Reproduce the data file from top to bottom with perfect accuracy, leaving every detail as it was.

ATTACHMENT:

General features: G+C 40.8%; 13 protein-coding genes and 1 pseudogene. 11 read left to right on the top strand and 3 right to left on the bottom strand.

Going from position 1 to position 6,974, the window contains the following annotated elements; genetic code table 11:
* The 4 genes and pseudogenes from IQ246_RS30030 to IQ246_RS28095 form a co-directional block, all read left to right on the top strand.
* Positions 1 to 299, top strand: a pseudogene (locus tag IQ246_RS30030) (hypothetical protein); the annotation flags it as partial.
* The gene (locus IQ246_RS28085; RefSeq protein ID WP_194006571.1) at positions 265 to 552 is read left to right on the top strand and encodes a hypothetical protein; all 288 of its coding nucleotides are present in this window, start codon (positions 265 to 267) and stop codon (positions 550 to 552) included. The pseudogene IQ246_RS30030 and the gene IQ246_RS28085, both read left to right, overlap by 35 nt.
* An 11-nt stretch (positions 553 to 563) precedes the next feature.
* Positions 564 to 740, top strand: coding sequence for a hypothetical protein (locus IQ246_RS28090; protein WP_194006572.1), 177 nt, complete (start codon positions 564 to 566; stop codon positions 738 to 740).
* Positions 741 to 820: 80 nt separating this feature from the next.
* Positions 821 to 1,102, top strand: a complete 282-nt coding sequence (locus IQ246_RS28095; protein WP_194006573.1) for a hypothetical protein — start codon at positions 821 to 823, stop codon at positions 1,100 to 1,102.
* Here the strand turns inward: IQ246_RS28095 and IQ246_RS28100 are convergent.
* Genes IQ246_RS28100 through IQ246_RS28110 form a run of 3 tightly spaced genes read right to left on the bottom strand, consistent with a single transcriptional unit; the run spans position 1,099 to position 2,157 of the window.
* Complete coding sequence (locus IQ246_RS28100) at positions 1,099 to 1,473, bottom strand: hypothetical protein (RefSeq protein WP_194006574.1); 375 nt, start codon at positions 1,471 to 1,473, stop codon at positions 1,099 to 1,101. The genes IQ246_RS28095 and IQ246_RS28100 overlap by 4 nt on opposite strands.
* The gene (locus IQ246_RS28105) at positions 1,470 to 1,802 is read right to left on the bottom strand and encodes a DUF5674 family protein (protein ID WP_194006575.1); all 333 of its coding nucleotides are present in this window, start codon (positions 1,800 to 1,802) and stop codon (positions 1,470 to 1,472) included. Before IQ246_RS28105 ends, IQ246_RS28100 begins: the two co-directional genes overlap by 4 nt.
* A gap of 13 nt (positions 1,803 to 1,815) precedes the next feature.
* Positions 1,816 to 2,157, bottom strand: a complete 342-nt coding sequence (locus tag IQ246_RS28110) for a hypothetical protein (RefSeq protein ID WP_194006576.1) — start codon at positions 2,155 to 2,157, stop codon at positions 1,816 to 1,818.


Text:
General features: G+C 40.8%; 13 protein-coding genes and 1 pseudogene. 11 read left to right on the top strand and 3 right to left on the bottom strand.

Going from position 1 to position 6,974, the window contains the following annotated elements; genetic code table 11:
* The 4 genes and pseudogenes from IQ246_RS30030 to IQ246_RS28095 form a co-directional block, all read left to right on the top strand.
* Positions 1 to 299, top strand: a pseudogene (locus tag IQ246_RS30030) (hypothetical protein); the annotation flags it as partial.
* The gene (locus IQ246_RS28085; RefSeq protein ID WP_194006571.1) at positions 265 to 552 is read left to right on the top strand and encodes a hypothetical protein; all 288 of its coding nucleotides are present in this window, start codon (positions 265 to 267) and stop codon (positions 550 to 552) included. The pseudogene IQ246_RS30030 and the gene IQ246_RS28085, both read left to right, overlap by 35 nt.
* An 11-nt stretch (positions 553 to 563) precedes the next feature.
* Positions 564 to 740, top strand: coding sequence for a hypothetical protein (locus IQ246_RS28090; protein WP_194006572.1), 177 nt, complete (start codon positions 564 to 566; stop codon positions 738 to 740).
* Positions 741 to 820: 80 nt separating this feature from the next.
* Positions 821 to 1,102, top strand: a complete 282-nt coding sequence (locus IQ246_RS28095; protein WP_194006573.1) for a hypothetical protein — start codon at positions 821 to 823, stop codon at positions 1,100 to 1,102.
* Here the strand turns inward: IQ246_RS28095 and IQ246_RS28100 are convergent.
* Genes IQ246_RS28100 through IQ246_RS28110 form a run of 3 tightly spaced genes read right to left on the bottom strand, consistent with a single transcriptional unit; the run spans position 1,099 to position 2,157 of the window.
* Complete coding sequence (locus IQ246_RS28100) at positions 1,099 to 1,473, bottom strand: hypothetical protein (RefSeq protein WP_194006574.1); 375 nt, start codon at positions 1,471 to 1,473, stop codon at positions 1,099 to 1,101. The genes IQ246_RS28095 and IQ246_RS28100 overlap by 4 nt on opposite strands.
* The gene (locus IQ246_RS28105) at positions 1,470 to 1,802 is read right to left on the bottom strand and encodes a DUF5674 family protein (protein ID WP_194006575.1); all 333 of its coding nucleotides are present in this window, start codon (positions 1,800 to 1,802) and stop codon (positions 1,470 to 1,472) included. Before IQ246_RS28105 ends, IQ246_RS28100 begins: the two co-directional genes overlap by 4 nt.
* A gap of 13 nt (positions 1,803 to 1,815) precedes the next feature.
* Positions 1,816 to 2,157, bottom strand: a complete 342-nt coding sequence (locus tag IQ246_RS28110) for a hypothetical protein (RefSeq protein ID WP_194006576.1) — start codon at positions 2,155 to 2,157, stop codon at positions 1,816 to 1,818.